After much exhaustive research, I am here to report that the Bakewell pudding is definitely my favorite of the two. My best description of this dessert would be a puff pastry crust topped with a thin layer of jam and an egg custard topping very reminiscent of a chess pie. The tart is a short crust base topped with a thin layer of jam and topped with more of a cake like filling than a custard. Both of them are very good but the pudding definitely gets my vote.
Full to the brim with tarts, puddings, Cornish pasties and coffee, we waddled back to the car and headed over to Chatsworth. Chatsworth is in my opinion, the most magnificent stately home in all of England. Home to the Duke and Duchess of Devonshire, this gorgeous house and grounds have been the ancestral home of the Cavendish family since the 16th century. For more history and information about Chatsworth, please click on the links.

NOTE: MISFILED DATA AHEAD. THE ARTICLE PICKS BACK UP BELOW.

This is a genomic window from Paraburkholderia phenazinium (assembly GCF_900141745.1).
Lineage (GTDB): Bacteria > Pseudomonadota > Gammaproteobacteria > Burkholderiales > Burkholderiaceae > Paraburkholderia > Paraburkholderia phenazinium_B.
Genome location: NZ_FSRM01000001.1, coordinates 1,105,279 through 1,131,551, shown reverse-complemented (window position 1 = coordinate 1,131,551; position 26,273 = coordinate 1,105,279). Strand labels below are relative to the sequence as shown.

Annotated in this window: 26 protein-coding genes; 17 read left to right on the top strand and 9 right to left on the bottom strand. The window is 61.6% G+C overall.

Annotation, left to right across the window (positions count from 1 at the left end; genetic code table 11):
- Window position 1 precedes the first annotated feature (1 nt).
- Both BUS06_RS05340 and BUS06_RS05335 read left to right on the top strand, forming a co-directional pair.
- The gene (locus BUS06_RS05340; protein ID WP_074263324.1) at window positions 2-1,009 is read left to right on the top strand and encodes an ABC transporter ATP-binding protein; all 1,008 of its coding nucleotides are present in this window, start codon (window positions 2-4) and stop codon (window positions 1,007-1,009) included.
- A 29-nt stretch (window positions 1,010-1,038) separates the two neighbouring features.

Since it was late in the afternoon by the time we arrived at Chatsworth, and we had both toured the house on several occasions, we were happy to just walk around the grounds and visit the shops located in the old stables. The only sounds breaking the silence on this day were those of bleating sheep and the laughter of playing children. The peace and serenity of this special place is one of its main attractions for me.
After a cup of coffee in the cafe (as you can tell, lots and lots of coffee drinking and biscuit eating goes on in England), and a stop by the most gorgeous public toilets in the world, we sadly left the grounds of the main house and headed over to the farm shop.